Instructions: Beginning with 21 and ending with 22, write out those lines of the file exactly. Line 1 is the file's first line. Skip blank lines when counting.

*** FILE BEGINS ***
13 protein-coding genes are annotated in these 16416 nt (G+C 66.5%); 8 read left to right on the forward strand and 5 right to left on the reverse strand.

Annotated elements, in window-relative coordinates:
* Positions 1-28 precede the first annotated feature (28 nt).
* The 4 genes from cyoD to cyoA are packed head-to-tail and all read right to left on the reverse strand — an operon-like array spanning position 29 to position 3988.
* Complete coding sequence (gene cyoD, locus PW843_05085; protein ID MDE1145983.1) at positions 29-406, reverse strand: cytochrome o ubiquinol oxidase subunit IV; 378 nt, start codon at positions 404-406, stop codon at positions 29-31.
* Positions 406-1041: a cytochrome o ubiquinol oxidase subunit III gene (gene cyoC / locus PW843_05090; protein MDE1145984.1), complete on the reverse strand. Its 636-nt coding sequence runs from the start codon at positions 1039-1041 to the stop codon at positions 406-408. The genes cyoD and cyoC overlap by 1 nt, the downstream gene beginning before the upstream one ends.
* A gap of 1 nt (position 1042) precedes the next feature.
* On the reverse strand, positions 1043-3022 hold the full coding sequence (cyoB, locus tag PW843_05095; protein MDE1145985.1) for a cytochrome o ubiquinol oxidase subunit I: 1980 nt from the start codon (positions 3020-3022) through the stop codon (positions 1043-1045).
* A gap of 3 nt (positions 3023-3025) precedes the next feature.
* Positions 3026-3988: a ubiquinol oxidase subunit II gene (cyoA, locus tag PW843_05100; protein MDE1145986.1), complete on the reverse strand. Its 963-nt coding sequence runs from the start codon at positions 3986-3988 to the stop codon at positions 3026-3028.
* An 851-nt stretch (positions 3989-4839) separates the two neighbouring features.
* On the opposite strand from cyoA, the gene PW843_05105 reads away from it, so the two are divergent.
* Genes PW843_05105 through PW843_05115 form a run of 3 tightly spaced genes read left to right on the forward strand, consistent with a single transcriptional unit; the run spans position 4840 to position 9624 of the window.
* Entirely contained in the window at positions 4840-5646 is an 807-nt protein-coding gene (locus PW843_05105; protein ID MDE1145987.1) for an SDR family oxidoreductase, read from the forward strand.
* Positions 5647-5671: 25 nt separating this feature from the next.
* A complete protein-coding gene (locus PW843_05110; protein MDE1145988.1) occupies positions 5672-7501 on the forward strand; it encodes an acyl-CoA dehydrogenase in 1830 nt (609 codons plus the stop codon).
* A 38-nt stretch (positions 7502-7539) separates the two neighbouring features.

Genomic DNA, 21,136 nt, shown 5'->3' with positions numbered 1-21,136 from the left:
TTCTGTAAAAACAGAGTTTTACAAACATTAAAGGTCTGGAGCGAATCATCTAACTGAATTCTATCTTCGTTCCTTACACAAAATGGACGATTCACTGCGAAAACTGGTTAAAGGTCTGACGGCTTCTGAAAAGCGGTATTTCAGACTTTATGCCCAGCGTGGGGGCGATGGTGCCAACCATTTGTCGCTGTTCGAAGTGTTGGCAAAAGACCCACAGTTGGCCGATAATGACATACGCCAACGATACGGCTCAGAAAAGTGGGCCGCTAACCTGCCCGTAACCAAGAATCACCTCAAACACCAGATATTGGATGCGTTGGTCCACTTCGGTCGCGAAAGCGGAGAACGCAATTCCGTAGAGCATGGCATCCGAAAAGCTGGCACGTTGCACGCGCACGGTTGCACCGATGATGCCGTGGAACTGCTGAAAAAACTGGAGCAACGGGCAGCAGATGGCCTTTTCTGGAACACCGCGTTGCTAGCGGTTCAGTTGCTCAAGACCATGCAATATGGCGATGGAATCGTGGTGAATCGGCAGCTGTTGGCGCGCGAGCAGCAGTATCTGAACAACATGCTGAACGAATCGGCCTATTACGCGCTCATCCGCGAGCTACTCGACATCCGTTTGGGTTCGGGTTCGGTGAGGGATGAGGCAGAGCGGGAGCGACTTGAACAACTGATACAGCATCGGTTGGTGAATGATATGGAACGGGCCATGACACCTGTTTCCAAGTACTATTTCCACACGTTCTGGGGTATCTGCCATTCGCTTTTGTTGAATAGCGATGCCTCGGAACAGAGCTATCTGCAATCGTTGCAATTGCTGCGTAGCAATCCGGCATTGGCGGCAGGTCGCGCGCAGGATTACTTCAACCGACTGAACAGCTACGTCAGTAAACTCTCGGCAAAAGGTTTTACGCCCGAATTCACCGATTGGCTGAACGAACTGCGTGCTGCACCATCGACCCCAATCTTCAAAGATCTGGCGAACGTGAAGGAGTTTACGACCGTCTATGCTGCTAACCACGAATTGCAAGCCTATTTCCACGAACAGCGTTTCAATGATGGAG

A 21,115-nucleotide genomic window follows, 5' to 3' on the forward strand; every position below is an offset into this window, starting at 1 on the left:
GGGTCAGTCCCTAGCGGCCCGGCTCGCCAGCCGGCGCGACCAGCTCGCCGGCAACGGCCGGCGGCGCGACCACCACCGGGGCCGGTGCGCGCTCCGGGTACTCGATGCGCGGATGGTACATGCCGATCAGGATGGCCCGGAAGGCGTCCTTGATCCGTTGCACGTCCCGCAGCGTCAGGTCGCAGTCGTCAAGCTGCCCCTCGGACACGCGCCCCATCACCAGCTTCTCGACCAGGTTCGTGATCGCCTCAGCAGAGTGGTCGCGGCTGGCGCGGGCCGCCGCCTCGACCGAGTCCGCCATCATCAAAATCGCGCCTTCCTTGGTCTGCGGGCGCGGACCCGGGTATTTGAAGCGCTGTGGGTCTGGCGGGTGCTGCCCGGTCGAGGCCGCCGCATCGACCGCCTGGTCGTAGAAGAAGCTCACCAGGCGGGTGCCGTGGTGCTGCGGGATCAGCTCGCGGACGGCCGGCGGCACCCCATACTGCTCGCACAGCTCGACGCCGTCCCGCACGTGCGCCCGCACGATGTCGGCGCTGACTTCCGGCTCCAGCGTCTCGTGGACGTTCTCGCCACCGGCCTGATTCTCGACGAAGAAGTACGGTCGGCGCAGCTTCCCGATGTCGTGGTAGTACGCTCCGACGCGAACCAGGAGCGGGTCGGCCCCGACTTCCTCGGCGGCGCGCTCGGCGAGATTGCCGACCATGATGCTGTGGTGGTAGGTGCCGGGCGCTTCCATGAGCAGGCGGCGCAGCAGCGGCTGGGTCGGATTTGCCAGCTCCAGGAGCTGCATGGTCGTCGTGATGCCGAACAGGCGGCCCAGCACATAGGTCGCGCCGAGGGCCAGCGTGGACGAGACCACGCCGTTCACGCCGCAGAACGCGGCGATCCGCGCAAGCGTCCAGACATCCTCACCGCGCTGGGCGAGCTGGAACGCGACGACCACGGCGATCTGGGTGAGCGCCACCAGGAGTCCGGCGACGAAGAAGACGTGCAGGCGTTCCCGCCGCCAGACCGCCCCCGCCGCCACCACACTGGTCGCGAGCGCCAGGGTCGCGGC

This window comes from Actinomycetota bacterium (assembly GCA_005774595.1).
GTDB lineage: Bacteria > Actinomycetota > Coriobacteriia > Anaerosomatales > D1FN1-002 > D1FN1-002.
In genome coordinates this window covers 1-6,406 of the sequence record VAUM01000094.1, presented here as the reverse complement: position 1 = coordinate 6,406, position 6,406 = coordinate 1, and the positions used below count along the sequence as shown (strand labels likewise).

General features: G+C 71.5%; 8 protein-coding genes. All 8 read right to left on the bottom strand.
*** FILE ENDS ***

GGGTCAGTCCCTAGCGGCCCGGCTCGCCAGCCGGCGCGACCAGCTCGCCGGCAACGGCCGGCGGCGCGACCACCACCGGGGCCGGTGCGCGCTCCGGGTACTCGATGCGCGGATGGTACATGCCGATCAGGATGGCCCGGAAGGCGTCCTTGATCCGTTGCACGTCCCGCAGCGTCAGGTCGCAGTCGTCAAGCTGCCCCTCGGACACGCGCCCCATCACCAGCTTCTCGACCAGGTTCGTGATCGCCTCAGCAGAGTGGTCGCGGCTGGCGCGGGCCGCCGCCTCGACCGAGTCCGCCATCATCAAAATCGCGCCTTCCTTGGTCTGCGGGCGCGGACCCGGGTATTTGAAGCGCTGTGGGTCTGGCGGGTGCTGCCCGGTCGAGGCCGCCGCATCGACCGCCTGGTCGTAGAAGAAGCTCACCAGGCGGGTGCCGTGGTGCTGCGGGATCAGCTCGCGGACGGCCGGCGGCACCCCATACTGCTCGCACAGCTCGACGCCGTCCCGCACGTGCGCCCGCACGATGTCGGCGCTGACTTCCGGCTCCAGCGTCTCGTGGACGTTCTCGCCACCGGCCTGATTCTCGACGAAGAAGTACGGTCGGCGCAGCTTCCCGATGTCGTGGTAGTACGCTCCGACGCGAACCAGGAGCGGGTCGGCCCCGACTTCCTCGGCGGCGCGCTCGGCGAGATTGCCGACCATGATGCTGTGGTGGTAGGTGCCGGGCGCTTCCATGAGCAGGCGGCGCAGCAGCGGCTGGGTCGGATTTGCCAGCTCCAGGAGCTGCATGGTCGTCGTGATGCCGAACAGGCGGCCCAGCACATAGGTCGCGCCGAGGGCCAGCGTGGACGAGACCACGCCGTTCACGCCGCAGAACGCGGCGATCCGCGCAAGCGTCCAGACATCCTCACCGCGCTGGGCGAGCTGGAACGCGACGACCACGGCGATCTGGGTGAGCGCCACCAGGAGTCCGGCGACGAAGAAGACGTGCAGGCGTTCCCGCCGCCAGACCGCCCCCGCCGCCACCACACTGGTCGCGAGCGCCAGGGTCGCGGC

This window comes from Actinomycetota bacterium (assembly GCA_005774595.1).